“And what does this mean for a mortgage insurer? That the Federal government is taking up their loss position?”

A review of the proposal materials provided by the FDIC did not answer that question directly, saying only that under the proposal, “the underlying loan is modified within the mortgage pool and does not worsen the position of subordinate lien holders.” Which, we suppose, is another way of saying that you can’t do worse than zero. As our sources have suggested, however, it’s when you reach zero that matters, too.

An attorney that spoke with HW raised different concerns, suggesting that the program could expose the Federal government to various levies and fees that various local municipalities are now charging lien-holders on mortgages.

Most sources had a tough time believing that the program would be costless to the government, a stance the FDIC reiterated numerous times in materials detailing the HOP plan.

“What happens if an investor goes belly up in year two of five? What happens if payments are missapplied?” another source said. “Is the Treasury going to repossess its secured interest because whomever refinanced the loan went out of business or filed bankruptcy? Or are they going to eat the losses? Or are they going to recap that lost interest onto what the borrower owes?”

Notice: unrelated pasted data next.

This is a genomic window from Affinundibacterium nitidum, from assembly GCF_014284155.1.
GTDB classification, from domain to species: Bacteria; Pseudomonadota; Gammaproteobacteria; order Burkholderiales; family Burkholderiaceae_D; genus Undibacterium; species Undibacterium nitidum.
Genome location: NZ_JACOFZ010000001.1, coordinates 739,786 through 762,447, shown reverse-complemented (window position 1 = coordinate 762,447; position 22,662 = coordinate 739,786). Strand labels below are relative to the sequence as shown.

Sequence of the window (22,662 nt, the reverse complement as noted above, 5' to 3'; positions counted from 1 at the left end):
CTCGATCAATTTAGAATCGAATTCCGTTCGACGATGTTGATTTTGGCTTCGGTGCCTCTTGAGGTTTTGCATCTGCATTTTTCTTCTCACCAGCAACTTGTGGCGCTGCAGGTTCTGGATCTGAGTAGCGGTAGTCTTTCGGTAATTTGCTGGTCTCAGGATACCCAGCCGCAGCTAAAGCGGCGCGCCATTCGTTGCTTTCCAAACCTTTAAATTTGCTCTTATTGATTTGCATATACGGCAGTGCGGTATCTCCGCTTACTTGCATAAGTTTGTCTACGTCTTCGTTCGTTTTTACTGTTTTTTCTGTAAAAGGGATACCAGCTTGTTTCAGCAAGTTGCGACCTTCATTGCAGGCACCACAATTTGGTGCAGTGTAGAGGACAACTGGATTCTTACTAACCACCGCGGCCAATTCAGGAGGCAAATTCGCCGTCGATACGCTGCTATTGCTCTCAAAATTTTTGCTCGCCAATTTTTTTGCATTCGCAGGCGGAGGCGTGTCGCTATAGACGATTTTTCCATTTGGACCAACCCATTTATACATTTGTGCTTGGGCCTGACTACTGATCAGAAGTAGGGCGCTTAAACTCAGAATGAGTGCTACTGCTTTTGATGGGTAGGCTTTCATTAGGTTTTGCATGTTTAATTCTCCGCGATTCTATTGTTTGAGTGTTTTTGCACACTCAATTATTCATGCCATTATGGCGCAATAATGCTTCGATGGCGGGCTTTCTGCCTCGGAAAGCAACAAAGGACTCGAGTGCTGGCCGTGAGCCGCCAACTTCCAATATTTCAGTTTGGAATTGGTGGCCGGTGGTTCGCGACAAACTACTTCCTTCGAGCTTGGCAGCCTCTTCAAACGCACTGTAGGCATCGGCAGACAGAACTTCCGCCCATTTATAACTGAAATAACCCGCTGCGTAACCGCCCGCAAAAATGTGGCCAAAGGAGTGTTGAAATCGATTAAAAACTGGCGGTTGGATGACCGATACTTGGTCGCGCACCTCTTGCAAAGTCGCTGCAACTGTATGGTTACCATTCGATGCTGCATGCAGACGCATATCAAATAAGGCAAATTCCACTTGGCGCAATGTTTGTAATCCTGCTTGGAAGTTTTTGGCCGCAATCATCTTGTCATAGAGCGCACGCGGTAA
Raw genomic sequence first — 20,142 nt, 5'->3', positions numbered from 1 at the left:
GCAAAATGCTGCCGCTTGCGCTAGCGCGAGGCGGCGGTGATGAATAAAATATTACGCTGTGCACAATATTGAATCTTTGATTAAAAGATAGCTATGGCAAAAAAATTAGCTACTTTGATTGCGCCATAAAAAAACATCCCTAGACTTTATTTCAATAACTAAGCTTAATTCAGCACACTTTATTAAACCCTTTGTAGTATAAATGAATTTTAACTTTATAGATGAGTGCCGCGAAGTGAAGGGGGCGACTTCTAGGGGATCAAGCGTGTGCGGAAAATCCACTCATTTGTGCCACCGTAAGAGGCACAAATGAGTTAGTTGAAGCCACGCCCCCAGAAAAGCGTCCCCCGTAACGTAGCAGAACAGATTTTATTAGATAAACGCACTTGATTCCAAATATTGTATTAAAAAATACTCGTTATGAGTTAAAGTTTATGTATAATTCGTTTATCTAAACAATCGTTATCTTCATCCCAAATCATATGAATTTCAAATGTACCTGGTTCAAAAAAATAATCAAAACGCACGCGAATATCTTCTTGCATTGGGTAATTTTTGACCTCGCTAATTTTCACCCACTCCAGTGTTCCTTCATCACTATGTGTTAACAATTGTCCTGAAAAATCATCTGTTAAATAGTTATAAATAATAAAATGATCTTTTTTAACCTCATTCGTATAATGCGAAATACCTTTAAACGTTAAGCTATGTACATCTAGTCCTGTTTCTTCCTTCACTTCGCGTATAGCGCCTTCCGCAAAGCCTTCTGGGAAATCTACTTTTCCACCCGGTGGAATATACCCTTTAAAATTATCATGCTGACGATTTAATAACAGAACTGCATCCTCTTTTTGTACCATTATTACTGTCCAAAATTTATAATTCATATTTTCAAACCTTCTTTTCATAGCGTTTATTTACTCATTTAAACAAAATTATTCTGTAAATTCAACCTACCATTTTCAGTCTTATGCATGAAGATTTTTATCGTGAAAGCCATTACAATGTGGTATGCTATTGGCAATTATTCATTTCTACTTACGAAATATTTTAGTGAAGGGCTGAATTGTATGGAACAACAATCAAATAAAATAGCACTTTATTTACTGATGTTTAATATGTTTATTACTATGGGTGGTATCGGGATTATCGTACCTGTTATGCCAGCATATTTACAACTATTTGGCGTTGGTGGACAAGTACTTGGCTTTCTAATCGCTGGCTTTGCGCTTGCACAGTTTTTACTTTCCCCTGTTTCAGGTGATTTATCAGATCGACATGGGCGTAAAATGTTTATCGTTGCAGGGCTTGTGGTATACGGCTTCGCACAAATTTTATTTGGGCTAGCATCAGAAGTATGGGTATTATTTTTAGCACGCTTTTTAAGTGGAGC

It’s certainly not out the realm to consider such scenarios, given the number of lenders/noteholders/investors that have run aground in the past 12 months alone.

An ABS analyst that spoke with HW focused on the distribution of proceeds from the HOP loan, saying that it’s unclear which investors would support such a deal and which would not — support would likely depend on the relative status of a given transaction, we were told, and where current and expected losses stacked up against structural keys, like overcollateralization triggers.

“All investors and all deals are not created equal,” said the analyst.

A week in the life of mortgage "reform"

Here's a mortgage crisis chronology for this week, as reported by the New York Times and Washington Post. Can you guess what these articles have in common?

On Sunday, Michelle Singletary's The Color of Money column discussed Treasury Secretary's Henry Paulson's recommendation to create a Mortgage Origination Commission that would promulgate standards for mortgage loan officers and would rate and report state efforts to license and regulate mortgage brokers. In her view, a new Commission isn't needed. Instead, she argues that what we need to do is send some of these people to jail. Rather than have a commission talk about their fraudulent acts, she suggests that we need to criminally prosecute loan officers who have engaged in fraudulent lending activities.